In This Article Expand or collapse the "in this article" section Classics and Shakespeare

  • Introduction
  • Bibliographies
  • Reference Works
  • Editions of Classical Translations in English by Shakespeare’s Contemporaries
  • General Anthologies of Recent Scholarship
  • General Studies of What Shakespeare Knew, How He Knew It, and How He Used It
  • Thematic Interpretations of Shakespeare’s Response to the Classical Tradition
  • Rome
  • Ovid and Myth
  • Virgil, Politics, and Romance
  • Plautus, Terence, and Comedy
  • Other Classical Authors
  • Ancient Philosophical Traditions

Classics Classics and Shakespeare
Sean Keilen, Nick Moschovakis
  • LAST MODIFIED: 27 June 2022
  • DOI: 10.1093/obo/9780195389661-0380


Was William Shakespeare’s classical learning sufficient for him to appreciate the distinctive legacies of Greek and Roman Antiquity? This question can mean many things, depending on which legacies one knows most about, the degree to which one is expert in Latin or Greek, and what one means by terms such as “appreciate” or “distinctive.” Various versions of the question have occasioned lively argument ever since the 18th century, when critical Shakespeare studies began. In the early 21st century, no one who attends seriously to the evidence doubts that Shakespeare knew and read Latin literature. He knew and read plenty—some through close and recurrent attention, some through more casual encounters—both in the original and in translated and adapted forms. As for Greek, much expert opinion, if not all, still favors his reliance on translations for the most part (likely into Latin as well as modern languages). More important, studies of Shakespeare and the classics have moved far beyond their early preoccupation with linguistic mastery and philological sophistication. While scholars sometimes continue to differ over which classics Shakespeare read and in what languages, they also explore many more specific questions in detail. For example: How did he use his books as resources for composition? How did humanist pedagogy and textual presentation affect his aims in reading classical texts and his approach to reading them? How did his lifelong engagements with classical works reflect his evolving interests beyond school? How did Renaissance cultural practices, theatrical and otherwise, shape his thinking on ancient mythical and historical subjects and on the purposes and values they could be made to serve? And how did the broader and deeper currents of history—social, political, religious, and more—inform his views of Roman and Greek Antiquity and inflect his imaginative treatment of classical subjects? The more these themes are scrutinized and debated, the more Shakespeare comes to resemble a “classic” among other classics: venerated and canonized, yet subjected to intense critical scrutiny (at times controversial), and implicated by manifest textual debts and possible intertextual relationships in a long and ramified history of reception. Because the secondary literature in this area is vast and impossible to capture in a selective list, this bibliography often gives priority to more recent over older works of equal merit. It also sometimes gives priority to later efforts by scholars whose earlier and related work may still be of vital importance. In both cases, the earlier work is typically cited in the later and is thus easily discovered using the titles here as a starting point.—Compiled by Sean Keilen and Nick Moschovakis, with the assistance of Katie O’Hare.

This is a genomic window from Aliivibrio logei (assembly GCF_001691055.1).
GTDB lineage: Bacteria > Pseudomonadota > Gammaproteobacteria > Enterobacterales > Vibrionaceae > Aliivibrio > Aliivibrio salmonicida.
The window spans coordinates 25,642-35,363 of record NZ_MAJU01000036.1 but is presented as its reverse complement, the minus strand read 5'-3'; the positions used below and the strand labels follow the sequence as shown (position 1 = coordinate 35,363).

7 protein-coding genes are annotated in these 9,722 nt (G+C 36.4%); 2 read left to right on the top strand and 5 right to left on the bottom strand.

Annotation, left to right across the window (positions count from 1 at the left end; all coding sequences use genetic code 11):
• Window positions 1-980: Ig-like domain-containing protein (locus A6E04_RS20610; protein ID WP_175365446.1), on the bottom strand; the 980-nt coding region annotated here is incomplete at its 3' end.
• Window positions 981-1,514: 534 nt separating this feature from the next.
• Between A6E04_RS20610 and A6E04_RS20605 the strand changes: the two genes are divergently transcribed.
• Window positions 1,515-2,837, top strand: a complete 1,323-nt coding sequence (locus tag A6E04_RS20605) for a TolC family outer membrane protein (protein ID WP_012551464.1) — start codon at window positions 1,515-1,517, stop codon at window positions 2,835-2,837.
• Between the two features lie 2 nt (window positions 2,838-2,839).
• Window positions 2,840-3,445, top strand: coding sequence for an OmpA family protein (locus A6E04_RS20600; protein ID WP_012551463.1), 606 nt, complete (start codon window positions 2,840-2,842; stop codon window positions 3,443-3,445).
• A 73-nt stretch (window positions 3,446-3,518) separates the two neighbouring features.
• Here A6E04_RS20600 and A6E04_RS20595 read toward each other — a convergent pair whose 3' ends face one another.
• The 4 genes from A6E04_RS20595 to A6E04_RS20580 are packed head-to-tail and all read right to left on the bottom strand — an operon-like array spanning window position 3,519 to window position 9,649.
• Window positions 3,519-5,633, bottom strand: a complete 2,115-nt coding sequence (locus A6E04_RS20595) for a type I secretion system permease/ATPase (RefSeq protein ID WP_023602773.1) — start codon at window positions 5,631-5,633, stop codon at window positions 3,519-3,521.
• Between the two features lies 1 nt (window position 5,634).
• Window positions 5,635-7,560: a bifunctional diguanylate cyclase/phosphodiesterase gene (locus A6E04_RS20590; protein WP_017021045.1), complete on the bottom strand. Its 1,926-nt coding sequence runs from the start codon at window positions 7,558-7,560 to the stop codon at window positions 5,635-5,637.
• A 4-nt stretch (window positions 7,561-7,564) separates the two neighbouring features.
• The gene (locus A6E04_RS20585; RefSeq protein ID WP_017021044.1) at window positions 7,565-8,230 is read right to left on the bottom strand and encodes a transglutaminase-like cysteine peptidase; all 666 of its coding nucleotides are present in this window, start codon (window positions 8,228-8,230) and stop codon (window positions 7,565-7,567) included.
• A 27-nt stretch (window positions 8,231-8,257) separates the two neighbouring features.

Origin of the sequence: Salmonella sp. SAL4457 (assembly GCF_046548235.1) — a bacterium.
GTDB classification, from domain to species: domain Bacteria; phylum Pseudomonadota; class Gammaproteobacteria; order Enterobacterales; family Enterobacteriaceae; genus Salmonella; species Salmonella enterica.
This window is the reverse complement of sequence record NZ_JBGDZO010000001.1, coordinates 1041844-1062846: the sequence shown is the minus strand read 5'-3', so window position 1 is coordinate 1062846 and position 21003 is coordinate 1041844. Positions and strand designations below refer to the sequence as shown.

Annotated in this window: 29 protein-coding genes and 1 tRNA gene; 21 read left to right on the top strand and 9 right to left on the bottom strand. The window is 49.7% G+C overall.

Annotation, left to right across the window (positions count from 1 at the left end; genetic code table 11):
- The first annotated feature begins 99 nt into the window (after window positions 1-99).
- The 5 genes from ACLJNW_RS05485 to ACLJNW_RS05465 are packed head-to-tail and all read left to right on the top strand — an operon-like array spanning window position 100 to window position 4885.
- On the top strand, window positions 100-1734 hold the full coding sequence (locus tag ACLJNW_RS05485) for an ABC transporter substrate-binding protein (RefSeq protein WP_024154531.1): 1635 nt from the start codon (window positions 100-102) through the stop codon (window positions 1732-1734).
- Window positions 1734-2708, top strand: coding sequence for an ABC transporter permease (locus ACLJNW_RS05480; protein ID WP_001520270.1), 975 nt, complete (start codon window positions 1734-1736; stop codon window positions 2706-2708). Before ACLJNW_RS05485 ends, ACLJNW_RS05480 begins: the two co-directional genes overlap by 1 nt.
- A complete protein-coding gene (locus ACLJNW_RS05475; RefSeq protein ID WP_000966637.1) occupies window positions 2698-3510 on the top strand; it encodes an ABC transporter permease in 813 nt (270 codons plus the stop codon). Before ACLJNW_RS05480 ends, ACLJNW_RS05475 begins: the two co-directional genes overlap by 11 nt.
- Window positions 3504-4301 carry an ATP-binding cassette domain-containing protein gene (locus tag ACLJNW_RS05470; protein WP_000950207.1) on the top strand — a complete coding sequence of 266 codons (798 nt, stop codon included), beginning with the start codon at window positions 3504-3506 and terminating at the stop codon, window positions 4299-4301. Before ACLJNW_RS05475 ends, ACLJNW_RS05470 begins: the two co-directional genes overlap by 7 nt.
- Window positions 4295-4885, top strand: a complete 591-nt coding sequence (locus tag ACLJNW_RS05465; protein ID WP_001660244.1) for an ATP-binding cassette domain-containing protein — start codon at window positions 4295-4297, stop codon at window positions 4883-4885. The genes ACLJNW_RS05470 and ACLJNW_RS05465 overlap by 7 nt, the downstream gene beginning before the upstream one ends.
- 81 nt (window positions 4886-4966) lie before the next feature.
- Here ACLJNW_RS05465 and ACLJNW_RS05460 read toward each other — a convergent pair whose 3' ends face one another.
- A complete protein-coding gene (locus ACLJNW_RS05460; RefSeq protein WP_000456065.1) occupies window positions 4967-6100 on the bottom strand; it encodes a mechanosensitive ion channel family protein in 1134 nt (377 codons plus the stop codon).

Two published bibliographies of Shakespeare and the classics have aimed to be as comprehensive as possible. Velz 1968 traces the history of scholarship in this area from 1660 through 1960. Walker 2002 is a sequel to Velz 1968, covering the increasingly rapid proliferation of studies from 1961 through 1991.

  • Velz, John W., ed. 1968. Shakespeare and the classical tradition: A critical guide to commentary, 1660–1960. Minneapolis: Univ. of Minnesota Press.

    Organized by genre categories, this path-breaking, annotated bibliography of 2,487 entries covers the first three hundred years of writing about Shakespeare and the classics. A useful introductory essay summarizes key earlier figures and their positions, clarifying how these set the stage for later critical developments. Includes extensive annotations to paraphrase and evaluate each title.

  • Walker, John Lewis, ed. 2002. Shakespeare and the classical tradition: An annotated bibliography, 1961–1991. New York: Routledge.

    Organized according to the titles of Shakespeare’s works, this annotated bibliography of 3,210 entries picks up where Velz 1968 leaves off. Includes unpublished doctoral dissertations. Annotations include substantial summaries but generally refrain from evaluation.

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